The idea of a performing arts centre on the site of the Louisbourg Playhouse originated in 1990 when the Town of Louisbourg developed a plan for revitalizing its downtown area. The plan noted the lack of evening entertainment for visitors to the town and recommended erecting an outdoor amphitheatre for the purpose now occupied by the Playhouse on Aberdeen Street.
In 1993, Louisbourg played host to a Walt Disney film production, Squanto: A Warrior’s Tale. Based on a true story, the movie chronicles the adventures of Squanto, a Native American captured by English slavers in 1615 near what is now Cape Cod and taken to Plymouth, England. In the film, The Fortress of Louisbourg was standing in for Plymouth and as part of the movie set a 17th century style theatre was constructed at the Fortress. The theatre was based on Shakespeare’s original Globe Theatre in London and was opened to the sky in the centre. The theatre was featured prominently in several scenes of the movie.
After filming, Don Carmondy Productions donated the theatre to the community on the condition that it be removed from the Fortress. In the fall of 1993, the Louisbourg Planning Commission, with the assistance of the local labour pool, dismantled and moved the theatre to its present location on Aberdeen Street. It was the first step in creating a much needed venue for performing arts in the town of Louisbourg.
While maintaining its rustic charm, key improvements and event planning were necessary components in making the facility operational as a performing arts centre. The spring of 1994 was spent making basic structural improvements and putting together a program of events, led by local theatre director Todd Hiscock of the Boardmore Playhouse.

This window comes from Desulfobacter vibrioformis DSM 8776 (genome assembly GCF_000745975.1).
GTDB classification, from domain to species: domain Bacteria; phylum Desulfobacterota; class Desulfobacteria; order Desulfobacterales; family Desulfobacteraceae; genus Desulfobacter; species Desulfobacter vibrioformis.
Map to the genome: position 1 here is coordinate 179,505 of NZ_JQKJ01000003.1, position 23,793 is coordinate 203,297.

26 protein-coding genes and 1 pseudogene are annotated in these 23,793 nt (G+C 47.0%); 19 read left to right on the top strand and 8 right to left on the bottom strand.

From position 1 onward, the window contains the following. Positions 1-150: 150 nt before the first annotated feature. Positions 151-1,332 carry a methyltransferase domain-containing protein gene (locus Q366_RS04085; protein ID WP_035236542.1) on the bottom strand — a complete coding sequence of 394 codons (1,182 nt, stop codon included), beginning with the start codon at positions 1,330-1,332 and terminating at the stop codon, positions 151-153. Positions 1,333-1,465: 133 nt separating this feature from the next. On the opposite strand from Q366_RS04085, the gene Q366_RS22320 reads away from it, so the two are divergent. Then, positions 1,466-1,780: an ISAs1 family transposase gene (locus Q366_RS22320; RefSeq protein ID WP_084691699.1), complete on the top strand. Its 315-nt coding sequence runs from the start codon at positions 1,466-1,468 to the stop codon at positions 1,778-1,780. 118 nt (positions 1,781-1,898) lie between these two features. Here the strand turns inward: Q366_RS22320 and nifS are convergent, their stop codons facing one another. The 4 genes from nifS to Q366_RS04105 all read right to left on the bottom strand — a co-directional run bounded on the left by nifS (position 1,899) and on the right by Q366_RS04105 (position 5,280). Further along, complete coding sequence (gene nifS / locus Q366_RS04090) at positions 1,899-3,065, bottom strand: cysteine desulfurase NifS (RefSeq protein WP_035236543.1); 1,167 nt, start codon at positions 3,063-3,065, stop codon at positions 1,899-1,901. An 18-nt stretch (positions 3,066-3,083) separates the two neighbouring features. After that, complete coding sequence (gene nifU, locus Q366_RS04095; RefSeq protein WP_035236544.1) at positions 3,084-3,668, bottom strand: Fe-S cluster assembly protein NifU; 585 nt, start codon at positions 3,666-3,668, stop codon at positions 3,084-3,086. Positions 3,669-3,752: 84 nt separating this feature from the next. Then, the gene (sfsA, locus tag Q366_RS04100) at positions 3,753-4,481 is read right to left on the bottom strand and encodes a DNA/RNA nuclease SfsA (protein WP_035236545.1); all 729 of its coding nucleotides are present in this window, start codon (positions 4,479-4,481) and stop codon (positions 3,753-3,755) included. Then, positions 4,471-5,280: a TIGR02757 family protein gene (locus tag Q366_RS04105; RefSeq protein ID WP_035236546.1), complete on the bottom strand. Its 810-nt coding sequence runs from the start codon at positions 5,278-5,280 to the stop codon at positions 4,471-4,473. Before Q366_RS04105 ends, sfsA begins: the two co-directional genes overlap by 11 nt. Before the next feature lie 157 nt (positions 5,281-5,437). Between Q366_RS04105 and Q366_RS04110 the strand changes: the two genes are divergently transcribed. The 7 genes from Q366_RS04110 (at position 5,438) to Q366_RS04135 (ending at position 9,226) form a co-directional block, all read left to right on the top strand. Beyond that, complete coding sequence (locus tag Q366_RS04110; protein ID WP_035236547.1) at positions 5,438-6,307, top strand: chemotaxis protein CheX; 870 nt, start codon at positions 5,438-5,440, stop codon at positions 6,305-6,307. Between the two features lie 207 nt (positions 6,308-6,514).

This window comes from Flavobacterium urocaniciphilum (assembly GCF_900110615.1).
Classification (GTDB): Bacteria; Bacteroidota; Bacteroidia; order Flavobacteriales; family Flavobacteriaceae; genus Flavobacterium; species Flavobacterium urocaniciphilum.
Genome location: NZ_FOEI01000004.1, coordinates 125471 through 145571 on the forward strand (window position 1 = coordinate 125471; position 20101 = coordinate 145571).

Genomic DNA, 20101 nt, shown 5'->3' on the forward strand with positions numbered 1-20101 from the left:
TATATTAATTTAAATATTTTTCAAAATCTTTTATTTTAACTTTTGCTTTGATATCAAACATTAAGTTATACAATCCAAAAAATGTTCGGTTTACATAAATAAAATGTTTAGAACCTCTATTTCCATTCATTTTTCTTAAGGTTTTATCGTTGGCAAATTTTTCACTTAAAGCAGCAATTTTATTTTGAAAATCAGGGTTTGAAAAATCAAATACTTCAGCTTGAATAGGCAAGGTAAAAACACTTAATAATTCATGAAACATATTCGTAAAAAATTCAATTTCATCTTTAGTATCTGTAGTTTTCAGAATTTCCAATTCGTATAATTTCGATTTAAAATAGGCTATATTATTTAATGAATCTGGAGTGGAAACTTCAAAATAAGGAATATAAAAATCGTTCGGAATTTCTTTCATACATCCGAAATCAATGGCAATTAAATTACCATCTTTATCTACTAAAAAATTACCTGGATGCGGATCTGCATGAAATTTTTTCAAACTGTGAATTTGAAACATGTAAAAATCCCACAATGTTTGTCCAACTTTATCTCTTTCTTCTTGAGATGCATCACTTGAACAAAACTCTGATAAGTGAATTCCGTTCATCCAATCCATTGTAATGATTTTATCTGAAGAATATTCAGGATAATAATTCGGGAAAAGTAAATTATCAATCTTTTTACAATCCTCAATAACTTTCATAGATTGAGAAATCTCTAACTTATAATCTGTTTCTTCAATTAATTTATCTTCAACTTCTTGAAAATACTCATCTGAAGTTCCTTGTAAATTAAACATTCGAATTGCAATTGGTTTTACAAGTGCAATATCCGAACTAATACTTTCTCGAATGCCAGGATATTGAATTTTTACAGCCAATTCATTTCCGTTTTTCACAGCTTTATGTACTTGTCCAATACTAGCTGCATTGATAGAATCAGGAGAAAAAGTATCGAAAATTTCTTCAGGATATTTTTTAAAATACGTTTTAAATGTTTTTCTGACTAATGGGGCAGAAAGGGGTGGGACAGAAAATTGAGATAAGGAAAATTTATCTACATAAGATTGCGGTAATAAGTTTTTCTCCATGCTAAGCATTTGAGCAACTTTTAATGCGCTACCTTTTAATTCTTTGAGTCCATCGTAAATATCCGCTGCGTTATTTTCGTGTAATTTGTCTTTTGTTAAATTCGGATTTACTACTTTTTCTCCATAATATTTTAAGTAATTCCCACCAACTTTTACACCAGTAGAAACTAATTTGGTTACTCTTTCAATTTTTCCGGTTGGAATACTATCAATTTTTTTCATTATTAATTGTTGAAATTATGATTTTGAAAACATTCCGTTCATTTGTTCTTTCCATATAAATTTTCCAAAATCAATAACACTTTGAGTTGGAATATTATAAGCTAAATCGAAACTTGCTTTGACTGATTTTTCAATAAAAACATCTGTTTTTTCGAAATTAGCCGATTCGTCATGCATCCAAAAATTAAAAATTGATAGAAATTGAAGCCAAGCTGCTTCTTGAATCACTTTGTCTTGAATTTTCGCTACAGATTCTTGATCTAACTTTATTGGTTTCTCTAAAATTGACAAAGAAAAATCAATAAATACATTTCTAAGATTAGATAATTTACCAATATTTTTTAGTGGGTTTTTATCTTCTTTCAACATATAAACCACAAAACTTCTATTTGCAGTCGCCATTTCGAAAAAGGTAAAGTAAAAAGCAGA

When the Louisbourg Playhouse opened it doors in the summer of 1994, the theatre remained roofless. But this did not play havoc with a successful run of its first ever production, Snowdreams, a play by Peter Cummings. This convinced the Theatre Commission that the Playhouse had a promising future.
Over the next year, more extensive upgrades took place to make the Playhouse a top-notch entertainment venue including a roof, a furnace, washrooms, dressing rooms and other facilities. These improvements along with new lighting and sounds systems made the transformation of the building from a movie set to a functioning playhouse theatre a reality.
Over the past 18 years, the Louisbourg Playhouse has hosted theatre including “The Louisbourg Exchange: The Beryl Markham Story”, “Sea Puppet Theatre” and “The Margaret” as well as musical performances by well known musicians John Allan Cameron, Valdy, Men of the Deeps, Raylene Rankin, Barra MacNeils, Grand Derangement and Lenny Gallant. The Playhouse has also presented the “Soundscapes Series”, the best of Cape Breton music and song. Over 20 performers grace the stage each season in toe-tapping musical events. All have delighted audiences with nightly comedy and music and have helped build the Playhouse a solid reputation for top-notch entertainment.
Today, the Playhouse is operated by the Louisbourg Playhouse Society, a registered non-profit organization.